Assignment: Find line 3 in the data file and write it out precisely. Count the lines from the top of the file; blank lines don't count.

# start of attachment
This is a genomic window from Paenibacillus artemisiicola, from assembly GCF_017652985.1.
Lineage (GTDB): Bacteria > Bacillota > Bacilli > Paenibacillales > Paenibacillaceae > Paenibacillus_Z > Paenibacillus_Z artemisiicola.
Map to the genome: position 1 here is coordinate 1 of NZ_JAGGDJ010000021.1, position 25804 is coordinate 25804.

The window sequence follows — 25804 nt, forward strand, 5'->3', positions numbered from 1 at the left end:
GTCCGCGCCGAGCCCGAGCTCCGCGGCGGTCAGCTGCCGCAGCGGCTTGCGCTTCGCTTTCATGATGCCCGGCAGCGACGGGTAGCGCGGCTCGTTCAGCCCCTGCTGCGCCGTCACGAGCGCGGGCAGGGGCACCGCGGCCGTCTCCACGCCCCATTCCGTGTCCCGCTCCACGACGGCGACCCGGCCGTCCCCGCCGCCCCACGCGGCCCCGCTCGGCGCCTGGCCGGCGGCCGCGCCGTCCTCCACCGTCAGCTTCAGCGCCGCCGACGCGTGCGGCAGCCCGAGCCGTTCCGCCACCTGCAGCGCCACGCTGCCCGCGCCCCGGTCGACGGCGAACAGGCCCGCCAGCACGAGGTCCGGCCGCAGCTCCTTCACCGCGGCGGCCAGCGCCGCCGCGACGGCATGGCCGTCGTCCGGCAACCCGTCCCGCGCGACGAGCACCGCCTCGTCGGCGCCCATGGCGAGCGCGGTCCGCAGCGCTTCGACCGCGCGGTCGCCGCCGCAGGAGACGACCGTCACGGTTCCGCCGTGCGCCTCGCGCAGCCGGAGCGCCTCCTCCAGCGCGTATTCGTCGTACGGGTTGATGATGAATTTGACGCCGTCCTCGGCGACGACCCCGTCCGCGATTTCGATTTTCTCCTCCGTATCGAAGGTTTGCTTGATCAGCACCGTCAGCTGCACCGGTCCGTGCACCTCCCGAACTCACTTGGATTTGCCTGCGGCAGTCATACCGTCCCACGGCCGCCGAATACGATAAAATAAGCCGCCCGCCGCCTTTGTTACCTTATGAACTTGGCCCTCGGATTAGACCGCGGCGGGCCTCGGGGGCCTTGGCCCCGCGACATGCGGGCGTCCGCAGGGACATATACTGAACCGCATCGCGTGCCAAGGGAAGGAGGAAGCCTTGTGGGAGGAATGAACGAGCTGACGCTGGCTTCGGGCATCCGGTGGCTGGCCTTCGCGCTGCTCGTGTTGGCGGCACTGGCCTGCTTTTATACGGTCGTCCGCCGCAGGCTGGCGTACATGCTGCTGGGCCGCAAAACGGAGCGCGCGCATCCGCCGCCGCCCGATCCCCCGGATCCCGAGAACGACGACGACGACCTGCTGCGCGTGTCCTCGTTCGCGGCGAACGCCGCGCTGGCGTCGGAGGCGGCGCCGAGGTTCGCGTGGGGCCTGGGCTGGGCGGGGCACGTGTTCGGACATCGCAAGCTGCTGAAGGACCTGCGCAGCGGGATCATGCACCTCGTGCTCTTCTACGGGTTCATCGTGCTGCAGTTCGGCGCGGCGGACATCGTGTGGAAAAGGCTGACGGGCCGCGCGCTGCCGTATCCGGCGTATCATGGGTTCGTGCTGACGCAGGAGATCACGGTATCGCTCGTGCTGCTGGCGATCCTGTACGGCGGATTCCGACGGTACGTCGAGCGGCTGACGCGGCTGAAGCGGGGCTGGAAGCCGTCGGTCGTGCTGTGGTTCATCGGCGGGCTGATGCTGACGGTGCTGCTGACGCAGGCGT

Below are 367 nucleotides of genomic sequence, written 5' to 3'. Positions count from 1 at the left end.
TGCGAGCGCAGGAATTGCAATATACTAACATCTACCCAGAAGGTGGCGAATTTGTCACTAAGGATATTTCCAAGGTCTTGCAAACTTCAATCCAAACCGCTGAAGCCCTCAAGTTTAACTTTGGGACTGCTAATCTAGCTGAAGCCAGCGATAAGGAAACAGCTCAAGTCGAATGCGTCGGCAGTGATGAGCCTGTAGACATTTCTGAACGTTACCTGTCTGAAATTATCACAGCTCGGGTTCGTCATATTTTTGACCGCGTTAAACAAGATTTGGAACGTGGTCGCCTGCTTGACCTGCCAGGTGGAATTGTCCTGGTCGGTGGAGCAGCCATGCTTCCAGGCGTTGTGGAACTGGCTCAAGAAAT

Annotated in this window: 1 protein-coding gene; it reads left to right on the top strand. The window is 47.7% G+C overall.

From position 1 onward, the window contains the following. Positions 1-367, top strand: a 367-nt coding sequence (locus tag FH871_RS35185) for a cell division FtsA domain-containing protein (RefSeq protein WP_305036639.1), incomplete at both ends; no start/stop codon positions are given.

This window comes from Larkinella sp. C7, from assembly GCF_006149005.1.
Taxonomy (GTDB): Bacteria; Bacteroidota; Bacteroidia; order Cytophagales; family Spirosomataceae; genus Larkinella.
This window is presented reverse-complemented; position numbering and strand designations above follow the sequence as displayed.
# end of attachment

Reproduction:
Map to the genome: position 1 here is coordinate 1 of NZ_JAGGDJ010000021.1, position 25804 is coordinate 25804.